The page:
'Will he or won't he?"
It's been the question looming over legalized marijuana since pot-hater Attorney General Jeff Sessions was confirmed to head the Department of Justice (DOJ) earlier this month.
Since 2012, states that took the plunge on recreational marijuana, like Colorado, have enjoyed a truce with the federal government despite the plant still being considered Schedule I under the Controlled Substances Act. The Cole memo, issued in 2013 by then-Deputy AG James Cole, spells out guidance saying the DOJ won't enforce federal law against businesses that comply with their own state marijuana laws. It's still in place for now, a holdover from the Obama years, but a new memo with different guidance could disturb that "live and let live" policy.
Hence, the "will he or won't he?"
On Thursday, Feb. 23, the president's press secretary hinted at an answer that's more ominous than reassuring. Expect "greater enforcement" against recreational marijuana, he said in response to a reporter's question about how the new AG intends to deal with conflicting state and federal law in marijuana policy.
First, though, the blustering Sean Spicer revealed his weak grasp on the legal situation.
"There's a big difference between medical and recreational marijuana," he said during the daily briefing, noting that the president "understands the pain and suffering" of the terminally ill and "the comfort that some of these drugs including medical marijuana can bring them."
OK, fine, but then Spicer referenced an appropriations rider passed in 2014 to imply that Congress has already elevated the legal status of medical marijuana under federal law. (He was mistaken about the year the Rohrabacher-Farr Amendment was enacted, but we'll let it slide.) What that rider did was forbid the DOJ from cracking down on state legal medical marijuana businesses through a defunding measure, but it did not actually do anything to differentiate medical from recreational marijuana under the Controlled Substances Act. Marijuana is marijuana, according to federal statute, no matter how it's used.
The president's sympathy for medical marijuana patients doesn't give them any real protections, but it could mean they'll see mercy not shown to those who toke just for fun.
About recreational legalization, Spicer said: "When you see something like the opioid addiction crisis blossoming in so many states around this country, the last thing we should do is encourage people." That letting people smoke weed encourages them to pop pain pills comes from a gateway-drug argument that's been discredited. In fact, studies suggest cannabis has great potential to wean people from opioid addiction and prevent addiction in the first place.
When another reporter further pressed Spicer on the matter, he said enforcement of recreational marijuana "is something the DOJ will be looking further into."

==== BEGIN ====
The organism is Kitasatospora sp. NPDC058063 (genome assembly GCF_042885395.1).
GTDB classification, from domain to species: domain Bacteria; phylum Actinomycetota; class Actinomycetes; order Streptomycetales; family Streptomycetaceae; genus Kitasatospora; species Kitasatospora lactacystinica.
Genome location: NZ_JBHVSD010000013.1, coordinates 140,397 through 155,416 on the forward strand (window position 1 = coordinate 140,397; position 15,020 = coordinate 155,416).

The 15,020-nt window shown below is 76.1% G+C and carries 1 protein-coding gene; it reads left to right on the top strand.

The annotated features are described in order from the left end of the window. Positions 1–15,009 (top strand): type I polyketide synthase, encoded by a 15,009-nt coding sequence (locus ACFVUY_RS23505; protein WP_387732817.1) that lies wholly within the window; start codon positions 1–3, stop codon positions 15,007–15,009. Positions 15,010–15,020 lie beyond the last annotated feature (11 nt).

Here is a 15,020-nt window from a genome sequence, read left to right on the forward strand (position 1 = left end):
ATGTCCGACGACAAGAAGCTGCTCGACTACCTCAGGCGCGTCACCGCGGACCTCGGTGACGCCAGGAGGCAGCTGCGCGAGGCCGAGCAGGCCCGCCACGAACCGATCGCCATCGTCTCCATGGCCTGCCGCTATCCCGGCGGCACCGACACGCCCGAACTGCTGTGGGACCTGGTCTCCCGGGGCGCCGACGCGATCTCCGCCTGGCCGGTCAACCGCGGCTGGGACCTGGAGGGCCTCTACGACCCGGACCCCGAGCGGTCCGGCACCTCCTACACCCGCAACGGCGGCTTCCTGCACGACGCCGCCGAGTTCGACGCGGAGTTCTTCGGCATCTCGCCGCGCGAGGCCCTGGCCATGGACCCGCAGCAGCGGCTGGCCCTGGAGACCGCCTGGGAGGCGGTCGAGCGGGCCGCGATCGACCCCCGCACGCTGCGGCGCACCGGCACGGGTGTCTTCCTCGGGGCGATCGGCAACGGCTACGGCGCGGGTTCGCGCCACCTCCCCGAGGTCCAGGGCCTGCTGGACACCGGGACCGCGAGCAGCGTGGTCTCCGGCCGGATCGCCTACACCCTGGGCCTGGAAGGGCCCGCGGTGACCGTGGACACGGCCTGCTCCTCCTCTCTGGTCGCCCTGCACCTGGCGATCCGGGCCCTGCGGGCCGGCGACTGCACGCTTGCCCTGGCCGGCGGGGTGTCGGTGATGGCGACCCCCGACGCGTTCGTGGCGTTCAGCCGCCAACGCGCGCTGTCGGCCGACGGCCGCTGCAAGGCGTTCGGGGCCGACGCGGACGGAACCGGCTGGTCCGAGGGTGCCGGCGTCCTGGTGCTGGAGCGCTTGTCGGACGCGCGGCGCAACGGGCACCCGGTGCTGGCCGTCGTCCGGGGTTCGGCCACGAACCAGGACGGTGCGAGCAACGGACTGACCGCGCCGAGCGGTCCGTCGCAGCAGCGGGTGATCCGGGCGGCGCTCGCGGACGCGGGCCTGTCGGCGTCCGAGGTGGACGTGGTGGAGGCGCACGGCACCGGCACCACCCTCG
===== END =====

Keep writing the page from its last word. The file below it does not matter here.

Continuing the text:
Those anxiety-provoking comments were uttered the same day Quinnipiac University released a new poll showing a majority of Americans approve of marijuana legalization. According to the survey of 1,323 voters: 59 percent of Americans think marijuana should be legal nationwide; 71 percent of Americans would oppose a federal crackdown on legal marijuana; and 93 percent support medical marijuana.
In his confirmation hearing, former Alabama Sen. Sessions said that if the American people don't want him to enforce federal marijuana laws, they should get Congress to change them.
A bipartisan group of lawmakers launched the Congressional Cannabis Caucus this year to do just that. Following Spicer's remarks, they released this joint statement reminding the administration that more than 300 million Americans live in states with some form of legalized marijuana: "We stand ready to educate this administration on the need for more sensible marijuana policies and share the many experiences states have had with the legalization of cannabis," the lawmakers, including Colorado Rep. Jared Polis, wrote. "Together, we will continue to work in a bipartisan manner to reform our failed marijuana policies and provide a voice for Americans who have overwhelmingly voted for a more sensible drug policy."
Here in Colorado, the industry's biggest trade group denounced Spicer's statement and reiterated support for the Cole memo.
"The Colorado cannabis programs are heavily regulated, heavily taxed, and heavily enforced by state and local governments," executive director of the Marijuana Industry Group, Kristi Kelly, said in a statement. "Resources are better spent pursuing illegal cartels than state- and locally-licensed, tax-paying business operators."
She emphasized: "We see this is a states' rights issue."